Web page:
John Frederick Joseph Cade was born on 18 January 1912 in Horsham, Victoria, and educated at Scotch College and the University of Melbourne, where he earned a medical degree in 1938.
An Australian Dictionary of Biography (ADB) article on Cade says he worked as a resident medical officer at St Vincent’s Hospital in 1935 and at the Royal Children’s Hospital in 1936, then joined the mental hygiene branch of the Department of the Chief Secretary and was appointed medical officer at Mont Park Mental Hospital.
Having served in the militia since 1935, Cade was made a captain in the Australian Army Medical Corps when World War II broke out, and was posted to Singapore in February 1941. A year later he was captured by Japanese forces and held in Changi prisoner-of-war camp until September 1945.
After the war, Cade returned to Victoria and joined the Department of Health, becoming medical superintendent and psychiatrist at the Repatriation Mental Hospital in Bundoora.
A Nature magazine review of Brown’s book said that while at Changi, Cade noticed a link between food deficiencies and diseases in his fellow prisoners.
In a 1967 article Cade wrote for Australian & New Zealand Journal of Psychiatry, he suggested that “there are few specifics in medicine. The specific anti-manic effect of the lithium ion is one. It was not an accidental discovery. It was the inevitable though unforeseen product of an hypothesis and of a series of experiments to test that hypothesis. The hypothesis was crude and the experimental methods were primitive. The work was done single-handed in a chronic mental hospital.”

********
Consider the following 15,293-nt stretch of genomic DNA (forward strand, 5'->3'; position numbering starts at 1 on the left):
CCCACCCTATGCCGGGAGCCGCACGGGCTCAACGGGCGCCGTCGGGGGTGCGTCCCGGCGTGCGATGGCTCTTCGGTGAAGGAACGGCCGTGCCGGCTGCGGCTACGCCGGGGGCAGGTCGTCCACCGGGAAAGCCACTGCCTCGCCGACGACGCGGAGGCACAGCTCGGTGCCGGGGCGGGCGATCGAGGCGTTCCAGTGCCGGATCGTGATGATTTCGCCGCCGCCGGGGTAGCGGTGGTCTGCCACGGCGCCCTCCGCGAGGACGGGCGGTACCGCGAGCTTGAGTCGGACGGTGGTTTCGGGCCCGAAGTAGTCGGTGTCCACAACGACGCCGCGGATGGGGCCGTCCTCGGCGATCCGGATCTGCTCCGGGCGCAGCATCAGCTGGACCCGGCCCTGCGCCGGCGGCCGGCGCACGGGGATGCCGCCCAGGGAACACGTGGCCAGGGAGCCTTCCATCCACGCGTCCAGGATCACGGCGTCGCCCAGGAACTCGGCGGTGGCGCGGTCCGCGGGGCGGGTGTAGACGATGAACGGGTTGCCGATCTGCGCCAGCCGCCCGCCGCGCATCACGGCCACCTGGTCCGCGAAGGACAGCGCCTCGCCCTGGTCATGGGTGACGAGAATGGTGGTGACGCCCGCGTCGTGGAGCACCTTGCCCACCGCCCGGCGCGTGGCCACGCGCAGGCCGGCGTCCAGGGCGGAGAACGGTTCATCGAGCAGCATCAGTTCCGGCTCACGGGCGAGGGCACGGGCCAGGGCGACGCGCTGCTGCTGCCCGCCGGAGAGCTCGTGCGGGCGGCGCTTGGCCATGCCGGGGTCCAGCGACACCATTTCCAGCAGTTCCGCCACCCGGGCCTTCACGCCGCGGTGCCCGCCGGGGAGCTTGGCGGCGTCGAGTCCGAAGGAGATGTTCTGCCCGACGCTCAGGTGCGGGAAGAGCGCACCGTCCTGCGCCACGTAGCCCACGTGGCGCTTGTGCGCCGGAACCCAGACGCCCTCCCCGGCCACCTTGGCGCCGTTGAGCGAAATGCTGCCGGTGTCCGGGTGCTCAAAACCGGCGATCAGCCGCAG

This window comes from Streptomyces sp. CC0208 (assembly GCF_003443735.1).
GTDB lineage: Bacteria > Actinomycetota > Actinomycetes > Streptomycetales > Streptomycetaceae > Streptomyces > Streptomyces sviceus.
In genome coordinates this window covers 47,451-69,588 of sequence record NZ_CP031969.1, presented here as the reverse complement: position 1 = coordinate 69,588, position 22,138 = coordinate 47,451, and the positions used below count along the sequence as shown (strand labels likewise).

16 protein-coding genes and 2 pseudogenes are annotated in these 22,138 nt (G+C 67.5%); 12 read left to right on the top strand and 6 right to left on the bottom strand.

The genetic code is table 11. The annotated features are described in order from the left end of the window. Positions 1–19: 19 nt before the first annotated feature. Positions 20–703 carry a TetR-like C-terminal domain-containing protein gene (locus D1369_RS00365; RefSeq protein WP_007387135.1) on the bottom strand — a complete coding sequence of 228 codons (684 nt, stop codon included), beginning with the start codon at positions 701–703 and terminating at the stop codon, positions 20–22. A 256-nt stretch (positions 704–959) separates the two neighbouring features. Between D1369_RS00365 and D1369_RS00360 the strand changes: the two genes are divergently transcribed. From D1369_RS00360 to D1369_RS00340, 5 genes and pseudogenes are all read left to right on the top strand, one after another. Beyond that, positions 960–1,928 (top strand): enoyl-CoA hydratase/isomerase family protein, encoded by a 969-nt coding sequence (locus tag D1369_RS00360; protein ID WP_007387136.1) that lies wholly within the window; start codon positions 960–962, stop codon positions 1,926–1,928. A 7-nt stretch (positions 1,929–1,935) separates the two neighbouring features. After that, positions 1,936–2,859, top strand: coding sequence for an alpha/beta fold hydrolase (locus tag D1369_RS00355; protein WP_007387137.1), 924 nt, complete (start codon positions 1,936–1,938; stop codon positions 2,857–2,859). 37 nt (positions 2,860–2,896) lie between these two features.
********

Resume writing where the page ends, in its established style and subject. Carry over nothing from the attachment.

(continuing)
The ADB describes how he experimented on guinea pigs, using a “disused kitchen” at the Bundoora hospital as his laboratory.
He collected urine samples from patients with depression, mania and schizophrenia, and injected it into the animals.
“He found that the animals became extremely lethargic and were protected from the toxicity of injected urea when lithium carbonate was given simultaneously,” the ADB says. “Taking lithium himself with no ill effect, he then used it to treat 10 patients with chronic or recurrent mania, on whom he found it to have a pronounced calming effect.”
Cade published the results of his research in the 3 September 1949 edition of The Medical Journal of Australia.
His “encouraging initial results are now widely considered a revolutionary discovery, although this innovative and effective treatment was not immediately adopted by psychiatry”, according to a 2019 article published by the International Journal of Bipolar Disorders.
It said Cade understood the reason for initial tepid reactions to his research, telling interviewers that “a discovery by an unknown psychiatrist without research training, working in a small hospital for the chronically mentally ill, with primitive techniques and negligible equipment, could not attract much attention”.
John Cade died of cancer on 16 November 1980 in Melbourne.
Jeff Glorfeld is a former senior editor of The Age newspaper in Australia, and is now a freelance journalist based in California, US.